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D2B's picture

Frustrated vs. Tired

  In the interest of discussing the strong "I am soo over school" sentiment expressed by one/some of our peers and the discussion that resulted pertaining to privilege and its expression within education, specifically higher education, I would like to speak on frustrated vs. tired groups of students within education systems (on all levels). I find that frustration is usually a feeling ascribed to or used by students of debilitating disadvantage, whether it be socioeconomic, racial, or mental disadvantage or even issues concerning ableism. Frustration comes from a source of wanting to accomplish but not being able to, at least to the level one may anticipate or desire due to a hindering circumstances.

 In contrast, tiredness/fatigue is commonly felt by an individual who has been afforded many educational opportunities and is consequently fatigued by its continued presence in his/her life. The privileged student is more prone to feel tired than frustrated although when used lightly, frustration can manifest itself in a student of privilege. While one can argue that frustration can also be expressed within a privileged arena, it is usually one where goals are not reached despite the achievements already acquired.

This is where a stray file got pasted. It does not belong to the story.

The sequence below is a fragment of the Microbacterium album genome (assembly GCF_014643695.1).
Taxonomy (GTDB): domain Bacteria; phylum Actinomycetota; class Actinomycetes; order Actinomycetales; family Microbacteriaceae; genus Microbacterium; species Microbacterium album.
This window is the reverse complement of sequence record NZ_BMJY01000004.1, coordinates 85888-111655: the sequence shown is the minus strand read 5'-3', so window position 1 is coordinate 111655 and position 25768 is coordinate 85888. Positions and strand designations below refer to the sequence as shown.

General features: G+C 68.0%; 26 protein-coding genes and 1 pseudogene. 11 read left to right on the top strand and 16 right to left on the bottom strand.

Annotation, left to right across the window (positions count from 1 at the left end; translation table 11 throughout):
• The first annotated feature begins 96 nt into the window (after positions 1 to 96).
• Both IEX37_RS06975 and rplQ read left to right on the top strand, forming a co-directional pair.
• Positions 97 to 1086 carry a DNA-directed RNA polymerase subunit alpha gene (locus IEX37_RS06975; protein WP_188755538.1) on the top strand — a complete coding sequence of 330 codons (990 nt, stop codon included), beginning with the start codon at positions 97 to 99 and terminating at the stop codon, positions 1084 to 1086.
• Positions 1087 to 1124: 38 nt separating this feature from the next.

But how one defines a student of privilege and the definitions of tiredness and frustration can run me into trouble here, which brings me to my next point (one also raised in several other posts) about the diversity of values, ideas, definitions and notions. My views are clearly biased and based in my subjective experiences with my own and viewing of others’ education. Here I am defining a student of privilege as a student afforded educational opportunity and advancement in a consistent rather than effortless manner. To not take into consideration financial, economical, geographical circumstances would be faulty because they play a great role in access to education. If I were to hold these factors in suspension my definition of privilege would solely and directly relate to continuity, the fluid and uninterrupted flow within the system (pre-K to college). 

 It is this predominantly smooth move on the school-based education "highway" that can cause the passenger more fatigue than frustration.  The frustrated passenger is the one who has yet to reach his/her destination within the normative time, personally anticipated time frame and/or at all. I'm very interested in hearing others' takes on this/my conception.




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